Nick Dorrell, his Merry Wyre Foresters and I presented the Poltava 1709 6mm table at Salute yesterday and had a smashing day. We talked with so many people that came by of all ages, some knowing more than others about the period and the scale. We had a constant flow of people to our table up to about 1pm an after this it slowed down. For everyone that came to our table during the day I hope that either the table or our interaction with you blew you away, hopefully at least the former but I wish the latter too. I also, as always had great help from the family with the Better One and the Little One both making sure I got there and back safely.
Here some pictures of it all. All miniatures are by Baccus 6mm, the miniatures are based for playing the Twilight of the Sun King rules but we have used them for a number of rule sets over the years. I have made a very short summary of the rules here.
Here some pictures of the table.
Anyway halfway through the day we were presented with an award from the organisers of Salute – The South London Warlord. I have to admit I did not expect us to get it, but I think it was about time not for me but for a lot of small scale gamers out there old a and new. I am certainly no one-trick pony and I do understand the merits of each scale as a tool for telling a story – the Battle of Poltava needed to be told like this, the Town that was laid under Siege by the Swedes to force the Russian to give battle, the dense Yakovetski forest was there so we could understand how some of the Swedish Battalions got lost in it, and one of the key surprises was the fact that the Russians had built 10 redoubts slowing down the Swedish advance, all this before the main battle and not possible to show in less than 16 feet at 6mm with a battalion frontage of about 60mm – it would be tough to do it in 28mm.
In doing an inventory of the Units I had before the show I realised I had done about 20 bases of Dragoons I had surplus to my requirement and therefore thought I could do something for the hobby. Every person I noticed and judged being 10 years or under that came to the table during the day and showed some interest I gave a base. I had given away 15 at the end of the day and had a small talk with them and their Dad or Mum. They all now know the difference between a Dragoon and a Standard Cavalry unit during the period.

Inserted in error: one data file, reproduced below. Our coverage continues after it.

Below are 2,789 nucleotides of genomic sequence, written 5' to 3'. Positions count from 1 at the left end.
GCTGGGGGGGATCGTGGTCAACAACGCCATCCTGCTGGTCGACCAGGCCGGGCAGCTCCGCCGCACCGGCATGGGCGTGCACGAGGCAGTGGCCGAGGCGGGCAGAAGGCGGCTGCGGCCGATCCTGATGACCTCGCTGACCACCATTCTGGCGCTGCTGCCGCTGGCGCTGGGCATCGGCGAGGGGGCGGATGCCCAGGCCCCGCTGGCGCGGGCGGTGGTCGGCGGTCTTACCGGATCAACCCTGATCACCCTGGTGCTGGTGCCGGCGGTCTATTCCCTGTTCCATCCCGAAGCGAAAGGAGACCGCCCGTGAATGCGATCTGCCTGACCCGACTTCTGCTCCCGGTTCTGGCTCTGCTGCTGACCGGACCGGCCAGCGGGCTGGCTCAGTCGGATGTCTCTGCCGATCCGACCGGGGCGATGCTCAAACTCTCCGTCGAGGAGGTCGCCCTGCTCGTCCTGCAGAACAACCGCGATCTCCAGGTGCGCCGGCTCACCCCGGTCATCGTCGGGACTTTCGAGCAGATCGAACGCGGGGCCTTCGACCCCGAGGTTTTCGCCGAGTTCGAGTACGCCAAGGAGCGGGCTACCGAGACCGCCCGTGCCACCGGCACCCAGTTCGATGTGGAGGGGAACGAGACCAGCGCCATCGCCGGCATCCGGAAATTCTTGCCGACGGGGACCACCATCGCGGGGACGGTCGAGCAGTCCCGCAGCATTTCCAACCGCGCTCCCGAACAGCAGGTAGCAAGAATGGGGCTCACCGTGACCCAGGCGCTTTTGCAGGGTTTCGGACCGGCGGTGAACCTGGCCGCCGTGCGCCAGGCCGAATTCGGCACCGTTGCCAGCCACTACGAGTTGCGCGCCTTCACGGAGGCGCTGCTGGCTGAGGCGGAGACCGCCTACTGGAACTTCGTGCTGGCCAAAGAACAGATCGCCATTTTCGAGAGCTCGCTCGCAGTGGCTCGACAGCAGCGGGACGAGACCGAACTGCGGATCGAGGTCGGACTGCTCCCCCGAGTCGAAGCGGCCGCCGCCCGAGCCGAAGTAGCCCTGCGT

I did not declare this as I wanted to to make it as a surprise and I only had 20 bases and did not want to let anyone down. Anyway I wanted to do this on the back of dragging around the Little One to wargames shows since he was 5 years old and having him being occasionally either ignored or looked at like he was Satan himself. I, and more importantly he, cherishes the times when someone talked to him and engaged with him directly and got him involved. I just wanted to try to create a few of those moments.
If you are interested in the Poltava project there is a lot of posts on my blog covering various aspects of it, I think these are the main ones (the first two showing a lot of pictures of the set up).
The Little One and I went to the SELWG wargames show today – it is our local show. We both had a great time and it always has a nice mix of games in different scales. Here follows a dump of some of the photos I took with some notes here and there. I do hope it gives some kind of impression of the games that were laid out (I may have missed a few of the games – sorry!).
Special mention and my favourite of the day goes to Shepway Wargames Club’s WW! game “You will be home before the Leaves fall”. I hope the pictures conveys some of the goings on…
Thanks SELWG, we had a fantastic day and we were especially delighted to see so many dads and mums having brought their children and were allowed to engage with the games.
I based the two German Platoons I made last week for the Swedish 1943 Tourist Season (this being the What-if German Invasion of Sweden in 1943) on Sunday evening. These are the Skytrex 15mm ones that form part of the first part of the Campaign – the Northern Approach through Dalecarlia. This part of the Campaign will be infantry vs infantry with limited options for heavier support (perhaps an armoured car for the Germans, etc). I have a few ideas that I think will work well in a setting like this. Anyway here they are: